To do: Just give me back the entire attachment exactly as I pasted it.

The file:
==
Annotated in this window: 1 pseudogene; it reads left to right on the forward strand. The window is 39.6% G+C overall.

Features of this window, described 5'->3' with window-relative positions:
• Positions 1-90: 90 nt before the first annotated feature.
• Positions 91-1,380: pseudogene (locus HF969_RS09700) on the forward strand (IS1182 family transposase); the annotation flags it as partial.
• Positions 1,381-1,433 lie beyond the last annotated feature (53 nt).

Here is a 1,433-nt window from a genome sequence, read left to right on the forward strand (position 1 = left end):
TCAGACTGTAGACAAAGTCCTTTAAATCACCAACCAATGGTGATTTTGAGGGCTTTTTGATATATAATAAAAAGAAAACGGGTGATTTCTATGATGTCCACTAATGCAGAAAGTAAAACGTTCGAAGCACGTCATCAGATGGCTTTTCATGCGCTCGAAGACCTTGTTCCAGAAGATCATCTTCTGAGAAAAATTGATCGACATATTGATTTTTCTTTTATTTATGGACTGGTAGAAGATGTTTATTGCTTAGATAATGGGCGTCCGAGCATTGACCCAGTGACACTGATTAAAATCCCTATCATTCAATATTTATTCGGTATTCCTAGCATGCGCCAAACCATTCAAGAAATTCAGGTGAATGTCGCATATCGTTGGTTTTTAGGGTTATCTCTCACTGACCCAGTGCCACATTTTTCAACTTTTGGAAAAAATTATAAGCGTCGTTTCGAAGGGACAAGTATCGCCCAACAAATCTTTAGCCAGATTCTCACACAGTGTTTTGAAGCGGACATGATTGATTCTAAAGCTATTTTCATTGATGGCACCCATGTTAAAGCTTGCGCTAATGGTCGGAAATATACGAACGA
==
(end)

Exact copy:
Annotated in this window: 1 pseudogene; it reads left to right on the forward strand. The window is 39.6% G+C overall.

Features of this window, described 5'->3' with window-relative positions:
• Positions 1-90: 90 nt before the first annotated feature.
• Positions 91-1,380: pseudogene (locus HF969_RS09700) on the forward strand (IS1182 family transposase); the annotation flags it as partial.
• Positions 1,381-1,433 lie beyond the last annotated feature (53 nt).

Here is a 1,433-nt window from a genome sequence, read left to right on the forward strand (position 1 = left end):
TCAGACTGTAGACAAAGTCCTTTAAATCACCAACCAATGGTGATTTTGAGGGCTTTTTGATATATAATAAAAAGAAAACGGGTGATTTCTATGATGTCCACTAATGCAGAAAGTAAAACGTTCGAAGCACGTCATCAGATGGCTTTTCATGCGCTCGAAGACCTTGTTCCAGAAGATCATCTTCTGAGAAAAATTGATCGACATATTGATTTTTCTTTTATTTATGGACTGGTAGAAGATGTTTATTGCTTAGATAATGGGCGTCCGAGCATTGACCCAGTGACACTGATTAAAATCCCTATCATTCAATATTTATTCGGTATTCCTAGCATGCGCCAAACCATTCAAGAAATTCAGGTGAATGTCGCATATCGTTGGTTTTTAGGGTTATCTCTCACTGACCCAGTGCCACATTTTTCAACTTTTGGAAAAAATTATAAGCGTCGTTTCGAAGGGACAAGTATCGCCCAACAAATCTTTAGCCAGATTCTCACACAGTGTTTTGAAGCGGACATGATTGATTCTAAAGCTATTTTCATTGATGGCACCCATGTTAAAGCTTGCGCTAATGGTCGGAAATATACGAACGA